A complicated relationship (we should be OK talking about) 

Depression and anxiety are strange bedfellows to have. I, like a lot of people, have had a long term relationship with both. I also think it’s important to talk about them, to remove their stigma. We don’t live in Victorian times, where women are treated for hysteria when they try to do crazy things… Like vote. Illness is illness, and there’s no shame in being ill.

“We don’t live in Victorian times, where women are treated for hysteria when they try to do crazy things… Like vote.”

The depression side is a delight, as you can imagine. It’s like a shadow, always there, sometimes noticeable, sometimes hidden. A common misconception about depression is that you are sad all the time. Sometimes you are happy – you’re laughing, and life is wonderful, and fun. And sometimes you are sad. Sometimes you are very sad. This can be because something has gone wrong (gained weight; said something silly; been dumped etc) or sometimes it’s for no reason. That’s the really fun part, when everything is going well but you’re overwhelmingly sad. That’s when it all gets difficult to understand.

“Ride this hellish roller coaster to the end!”

Top tip when dealing with someone with depression: don’t try to get them to snap out of it by reminding them how good they have it. We know. It just makes things worse knowing that you feel heavy and dark, and that people outside perceive you as selfish for feeling that way. When you’re privelidged, it’s very difficult to justify your depression. No one says “what right have you got to have the flu, there are starving children in Africa?” (or something similar…) Sadly, the chemicals in my brain are not letting me be rational today. They’ll get over it, but right now, I need to ride this hellish roller coaster to the end!

“Literally, the only thing I fear more than a bout of depression is the first pang of cystitis”

The depression bullies you, its nasty little voice snipping in your ear about how worthless you are and how stupid you look. When it’s not around, it feels like a holiday. “Ha ha!” you think, triumphantly, “I’m cured!” And this can last a day, a week, sometimes longer, and you think it’s over. It tricks you. Then one evening, you realise you didn’t get dressed today. Or you didn’t wear make up all week because you didn’t care. Or you cried at work. And you realise that the shadow is visible again, and that the effort to fight it off is going to be exhausting. Literally, the only thing I fear more than a bout of depression is the first pang of cystitis – you may think I have my priorities wrong, but I’ve made my choice.

Now the big difference between my experience with depression and anxiety is that depression is a lot easier to conceal. It’s quiet, like a ghost or a whisper. It’s slow burning; running in the background; white noise. Anxiety is loud, it bursts through like an angry firework. It is frenetic and shouty. Depression makes me lethargic; anxiety will not let me sleep. Anxiety is like depression has been given a megaphone and is using it to scream in my face. It goes at 100 miles an hour, in caps locks, turned up to 11.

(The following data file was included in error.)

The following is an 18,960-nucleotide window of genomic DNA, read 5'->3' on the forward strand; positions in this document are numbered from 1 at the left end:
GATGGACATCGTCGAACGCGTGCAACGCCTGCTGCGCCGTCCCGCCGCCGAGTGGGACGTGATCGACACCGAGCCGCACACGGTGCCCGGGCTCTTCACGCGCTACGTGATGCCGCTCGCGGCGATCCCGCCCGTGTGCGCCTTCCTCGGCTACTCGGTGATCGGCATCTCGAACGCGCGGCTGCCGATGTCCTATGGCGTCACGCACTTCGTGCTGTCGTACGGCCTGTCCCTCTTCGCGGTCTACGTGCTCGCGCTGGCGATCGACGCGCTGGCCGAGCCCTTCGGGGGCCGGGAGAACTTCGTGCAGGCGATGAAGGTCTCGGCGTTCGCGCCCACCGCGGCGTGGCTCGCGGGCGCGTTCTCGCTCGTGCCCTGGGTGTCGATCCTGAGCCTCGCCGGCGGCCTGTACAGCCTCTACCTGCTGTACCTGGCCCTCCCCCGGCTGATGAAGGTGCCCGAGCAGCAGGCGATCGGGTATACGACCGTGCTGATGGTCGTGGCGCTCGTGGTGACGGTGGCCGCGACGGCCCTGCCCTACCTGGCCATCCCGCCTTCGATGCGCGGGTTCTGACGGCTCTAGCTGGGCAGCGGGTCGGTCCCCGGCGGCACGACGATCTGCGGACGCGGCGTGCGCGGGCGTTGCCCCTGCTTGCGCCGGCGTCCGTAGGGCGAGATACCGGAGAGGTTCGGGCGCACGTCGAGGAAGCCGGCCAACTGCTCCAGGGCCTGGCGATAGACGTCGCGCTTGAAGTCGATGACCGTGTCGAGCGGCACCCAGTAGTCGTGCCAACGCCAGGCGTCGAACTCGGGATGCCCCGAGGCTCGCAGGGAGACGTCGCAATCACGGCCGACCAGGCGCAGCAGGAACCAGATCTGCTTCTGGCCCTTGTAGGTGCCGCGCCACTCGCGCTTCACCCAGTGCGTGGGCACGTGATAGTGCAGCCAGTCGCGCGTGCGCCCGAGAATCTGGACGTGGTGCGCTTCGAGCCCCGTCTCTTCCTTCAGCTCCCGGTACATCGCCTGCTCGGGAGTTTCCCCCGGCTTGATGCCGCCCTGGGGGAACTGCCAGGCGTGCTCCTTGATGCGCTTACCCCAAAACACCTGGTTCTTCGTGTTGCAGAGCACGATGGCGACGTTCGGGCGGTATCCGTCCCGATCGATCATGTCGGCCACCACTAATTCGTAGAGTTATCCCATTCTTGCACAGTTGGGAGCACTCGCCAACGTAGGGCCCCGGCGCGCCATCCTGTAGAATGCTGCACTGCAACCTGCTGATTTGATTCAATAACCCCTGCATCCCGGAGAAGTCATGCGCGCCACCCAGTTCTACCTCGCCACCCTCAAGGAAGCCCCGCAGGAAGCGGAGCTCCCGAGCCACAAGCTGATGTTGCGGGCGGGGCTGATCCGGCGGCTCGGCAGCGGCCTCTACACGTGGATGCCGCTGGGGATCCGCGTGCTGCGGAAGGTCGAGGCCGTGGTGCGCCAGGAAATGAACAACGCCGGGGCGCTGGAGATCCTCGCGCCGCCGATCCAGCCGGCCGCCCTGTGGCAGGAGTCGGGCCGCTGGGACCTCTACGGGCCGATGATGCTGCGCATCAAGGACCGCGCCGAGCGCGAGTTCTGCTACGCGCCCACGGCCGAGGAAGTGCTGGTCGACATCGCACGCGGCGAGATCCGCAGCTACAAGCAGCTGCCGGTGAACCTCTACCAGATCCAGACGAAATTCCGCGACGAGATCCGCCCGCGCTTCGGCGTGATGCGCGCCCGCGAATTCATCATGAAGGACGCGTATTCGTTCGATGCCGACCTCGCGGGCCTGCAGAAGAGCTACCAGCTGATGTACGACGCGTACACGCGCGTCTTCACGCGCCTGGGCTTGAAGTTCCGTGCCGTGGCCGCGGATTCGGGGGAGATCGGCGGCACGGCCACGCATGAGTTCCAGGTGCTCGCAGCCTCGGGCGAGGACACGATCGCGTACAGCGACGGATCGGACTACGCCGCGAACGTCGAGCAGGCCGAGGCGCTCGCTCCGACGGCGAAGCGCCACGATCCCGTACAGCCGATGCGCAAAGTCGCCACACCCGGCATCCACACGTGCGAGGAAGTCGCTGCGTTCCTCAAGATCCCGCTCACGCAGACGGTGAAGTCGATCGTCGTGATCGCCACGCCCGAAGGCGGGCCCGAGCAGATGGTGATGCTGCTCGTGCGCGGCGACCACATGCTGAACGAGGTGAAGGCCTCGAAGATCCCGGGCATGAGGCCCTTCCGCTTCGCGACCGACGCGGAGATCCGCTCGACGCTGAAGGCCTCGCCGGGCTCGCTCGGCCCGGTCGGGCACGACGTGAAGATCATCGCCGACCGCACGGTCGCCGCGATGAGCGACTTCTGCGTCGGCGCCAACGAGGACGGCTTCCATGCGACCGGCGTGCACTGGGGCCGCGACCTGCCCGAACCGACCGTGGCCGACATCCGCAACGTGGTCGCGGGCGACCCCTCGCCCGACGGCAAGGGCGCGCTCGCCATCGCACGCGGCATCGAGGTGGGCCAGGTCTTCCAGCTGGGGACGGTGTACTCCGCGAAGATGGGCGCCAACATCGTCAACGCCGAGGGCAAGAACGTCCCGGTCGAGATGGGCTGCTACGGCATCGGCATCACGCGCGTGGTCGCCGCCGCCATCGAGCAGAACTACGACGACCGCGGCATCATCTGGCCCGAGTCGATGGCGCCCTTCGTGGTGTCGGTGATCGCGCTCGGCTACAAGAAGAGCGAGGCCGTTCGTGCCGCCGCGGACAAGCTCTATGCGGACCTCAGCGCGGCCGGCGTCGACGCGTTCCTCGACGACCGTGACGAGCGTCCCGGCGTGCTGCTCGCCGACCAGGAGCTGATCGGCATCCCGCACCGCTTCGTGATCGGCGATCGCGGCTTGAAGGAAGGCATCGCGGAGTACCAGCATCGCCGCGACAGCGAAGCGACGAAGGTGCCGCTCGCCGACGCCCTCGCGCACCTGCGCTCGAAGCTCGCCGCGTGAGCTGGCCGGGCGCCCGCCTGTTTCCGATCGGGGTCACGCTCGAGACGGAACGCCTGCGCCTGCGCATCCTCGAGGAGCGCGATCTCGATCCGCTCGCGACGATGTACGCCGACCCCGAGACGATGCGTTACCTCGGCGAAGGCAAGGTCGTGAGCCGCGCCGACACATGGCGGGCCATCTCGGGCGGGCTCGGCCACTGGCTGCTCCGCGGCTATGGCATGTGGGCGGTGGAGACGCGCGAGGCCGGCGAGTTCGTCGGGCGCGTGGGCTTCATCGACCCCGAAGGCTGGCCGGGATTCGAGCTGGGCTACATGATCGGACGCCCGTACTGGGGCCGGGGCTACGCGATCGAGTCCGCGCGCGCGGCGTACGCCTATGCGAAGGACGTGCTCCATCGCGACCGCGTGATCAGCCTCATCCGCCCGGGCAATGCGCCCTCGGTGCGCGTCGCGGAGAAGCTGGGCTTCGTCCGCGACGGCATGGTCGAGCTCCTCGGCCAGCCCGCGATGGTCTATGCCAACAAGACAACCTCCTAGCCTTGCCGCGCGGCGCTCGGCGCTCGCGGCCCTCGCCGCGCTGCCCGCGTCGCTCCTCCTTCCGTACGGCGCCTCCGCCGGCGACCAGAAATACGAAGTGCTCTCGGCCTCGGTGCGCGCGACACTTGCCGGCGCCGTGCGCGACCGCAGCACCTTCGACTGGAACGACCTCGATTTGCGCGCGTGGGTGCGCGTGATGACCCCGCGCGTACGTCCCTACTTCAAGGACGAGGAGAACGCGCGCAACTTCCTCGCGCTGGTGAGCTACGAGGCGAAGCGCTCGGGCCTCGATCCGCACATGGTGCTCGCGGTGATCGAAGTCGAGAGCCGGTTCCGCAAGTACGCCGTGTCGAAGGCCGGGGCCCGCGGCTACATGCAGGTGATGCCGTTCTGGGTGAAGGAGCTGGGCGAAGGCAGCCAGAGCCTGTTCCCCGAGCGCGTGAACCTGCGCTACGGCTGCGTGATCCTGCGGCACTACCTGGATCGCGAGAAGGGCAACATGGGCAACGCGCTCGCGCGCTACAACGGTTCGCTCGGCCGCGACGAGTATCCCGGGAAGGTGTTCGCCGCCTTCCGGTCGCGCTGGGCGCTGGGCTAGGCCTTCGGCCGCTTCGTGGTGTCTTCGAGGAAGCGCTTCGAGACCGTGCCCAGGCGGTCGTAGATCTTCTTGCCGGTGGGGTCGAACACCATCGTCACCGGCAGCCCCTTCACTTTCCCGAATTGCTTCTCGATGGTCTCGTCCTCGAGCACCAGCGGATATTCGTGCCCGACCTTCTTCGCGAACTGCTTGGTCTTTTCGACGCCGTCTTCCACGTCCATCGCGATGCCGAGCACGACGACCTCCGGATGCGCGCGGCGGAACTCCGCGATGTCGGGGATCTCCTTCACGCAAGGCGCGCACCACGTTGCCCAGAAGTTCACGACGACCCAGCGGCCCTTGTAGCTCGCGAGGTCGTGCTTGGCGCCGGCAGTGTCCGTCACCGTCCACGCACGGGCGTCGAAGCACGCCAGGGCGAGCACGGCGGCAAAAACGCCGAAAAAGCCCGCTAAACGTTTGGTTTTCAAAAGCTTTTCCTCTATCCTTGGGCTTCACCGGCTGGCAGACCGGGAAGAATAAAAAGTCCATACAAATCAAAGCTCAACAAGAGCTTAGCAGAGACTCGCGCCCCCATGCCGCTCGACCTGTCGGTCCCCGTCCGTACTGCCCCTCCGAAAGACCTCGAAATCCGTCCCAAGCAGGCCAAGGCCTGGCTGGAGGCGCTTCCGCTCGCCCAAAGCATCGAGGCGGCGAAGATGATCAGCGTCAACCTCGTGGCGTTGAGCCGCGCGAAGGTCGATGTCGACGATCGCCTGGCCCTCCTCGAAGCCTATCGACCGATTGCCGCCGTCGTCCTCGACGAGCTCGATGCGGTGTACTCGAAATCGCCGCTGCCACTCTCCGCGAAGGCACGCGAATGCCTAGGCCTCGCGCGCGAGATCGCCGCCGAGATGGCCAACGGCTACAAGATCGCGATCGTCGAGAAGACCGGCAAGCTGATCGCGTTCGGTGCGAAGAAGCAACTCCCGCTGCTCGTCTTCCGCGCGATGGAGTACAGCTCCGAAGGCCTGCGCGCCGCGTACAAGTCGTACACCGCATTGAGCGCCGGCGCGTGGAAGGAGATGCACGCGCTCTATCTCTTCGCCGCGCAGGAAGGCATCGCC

“It goes at 100 miles an hour, in caps locks, turned up to 11.”

The panic attacks can be horrendous. The first panic attack I ever had I thought was a heart attack (I wasn’t overly familiar with the symptoms of heart attacks at that time…) My heart began to pound like it was going to burst. I could hear it in my ears. I had breathing through my mouth – gasping, unable to quite breath enough to calm down. I literally couldn’t think, and my vision started to fade out into a tiny pin prick – like when an old tv switches off. Yes, I remember when tv shut down used to start black as the edges and funnel to the little dot in the centre – very retro I know! Then my legs gave way under me.

After that, the consciousness came back (I never actually lost consciousness, but that’s the best way of describing it) but a was shaking uncontrollably and couldn’t speak properly. My speech was stuttery and quiet – unlike my usual, eloquent conversational skills.

This was followed by hours of a thick, black molasses of depression. It’s a real party combo.

This doesn’t happen a lot, but as you can probably tell, it’s a memorable experience. A sneak attack where you are betrayed by your entire body. I thought we were friends, body! You used to be cool…

“A huge win”

Now, the reason I’m sharing this is not to get sympathy – I don’t want you to feel sorry for me or indeed anyone who suffers from anxiety, depression or, indeed, both. Chances are, you suffer (or have suffered) from them, and I’m telling you nothing new. I hope my story will help you understand what is happening inside my head a little more. Or maybe it will help you realise that you’re not strange when you feel the same or similar. Maybe it will help to go some way to destigmatising mental illnesses. And if it does, that’s a huge win.

It would make me feel very happy.

3 thoughts on “A complicated relationship (we should be OK talking about) 

    1. Hi Jim. Thanks for the comment. The information comes from my head on this one – I’m not a doctor or a specialist, just someone with personal experience. Good luck with your mission.

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